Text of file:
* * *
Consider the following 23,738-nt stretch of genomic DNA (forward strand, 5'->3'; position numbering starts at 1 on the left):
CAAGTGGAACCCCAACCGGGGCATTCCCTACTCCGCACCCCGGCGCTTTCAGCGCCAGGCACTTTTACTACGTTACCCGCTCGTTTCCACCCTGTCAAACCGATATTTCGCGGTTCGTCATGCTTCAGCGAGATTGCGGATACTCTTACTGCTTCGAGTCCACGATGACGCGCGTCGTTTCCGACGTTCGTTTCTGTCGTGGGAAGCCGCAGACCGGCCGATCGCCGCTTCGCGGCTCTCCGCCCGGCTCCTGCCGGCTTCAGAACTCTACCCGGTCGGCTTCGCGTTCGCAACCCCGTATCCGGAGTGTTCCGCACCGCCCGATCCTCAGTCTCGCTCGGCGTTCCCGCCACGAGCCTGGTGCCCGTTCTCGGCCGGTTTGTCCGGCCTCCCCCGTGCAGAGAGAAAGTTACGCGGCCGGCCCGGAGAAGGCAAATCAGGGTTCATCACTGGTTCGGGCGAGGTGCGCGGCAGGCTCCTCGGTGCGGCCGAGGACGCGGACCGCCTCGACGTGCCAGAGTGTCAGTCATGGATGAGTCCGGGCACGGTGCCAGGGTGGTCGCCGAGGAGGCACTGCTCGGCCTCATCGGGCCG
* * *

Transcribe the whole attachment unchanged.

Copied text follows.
Consider the following 23,738-nt stretch of genomic DNA (forward strand, 5'->3'; position numbering starts at 1 on the left):
CAAGTGGAACCCCAACCGGGGCATTCCCTACTCCGCACCCCGGCGCTTTCAGCGCCAGGCACTTTTACTACGTTACCCGCTCGTTTCCACCCTGTCAAACCGATATTTCGCGGTTCGTCATGCTTCAGCGAGATTGCGGATACTCTTACTGCTTCGAGTCCACGATGACGCGCGTCGTTTCCGACGTTCGTTTCTGTCGTGGGAAGCCGCAGACCGGCCGATCGCCGCTTCGCGGCTCTCCGCCCGGCTCCTGCCGGCTTCAGAACTCTACCCGGTCGGCTTCGCGTTCGCAACCCCGTATCCGGAGTGTTCCGCACCGCCCGATCCTCAGTCTCGCTCGGCGTTCCCGCCACGAGCCTGGTGCCCGTTCTCGGCCGGTTTGTCCGGCCTCCCCCGTGCAGAGAGAAAGTTACGCGGCCGGCCCGGAGAAGGCAAATCAGGGTTCATCACTGGTTCGGGCGAGGTGCGCGGCAGGCTCCTCGGTGCGGCCGAGGACGCGGACCGCCTCGACGTGCCAGAGTGTCAGTCATGGATGAGTCCGGGCACGGTGCCAGGGTGGTCGCCGAGGAGGCACTGCTCGGCCTCATCGGGCCG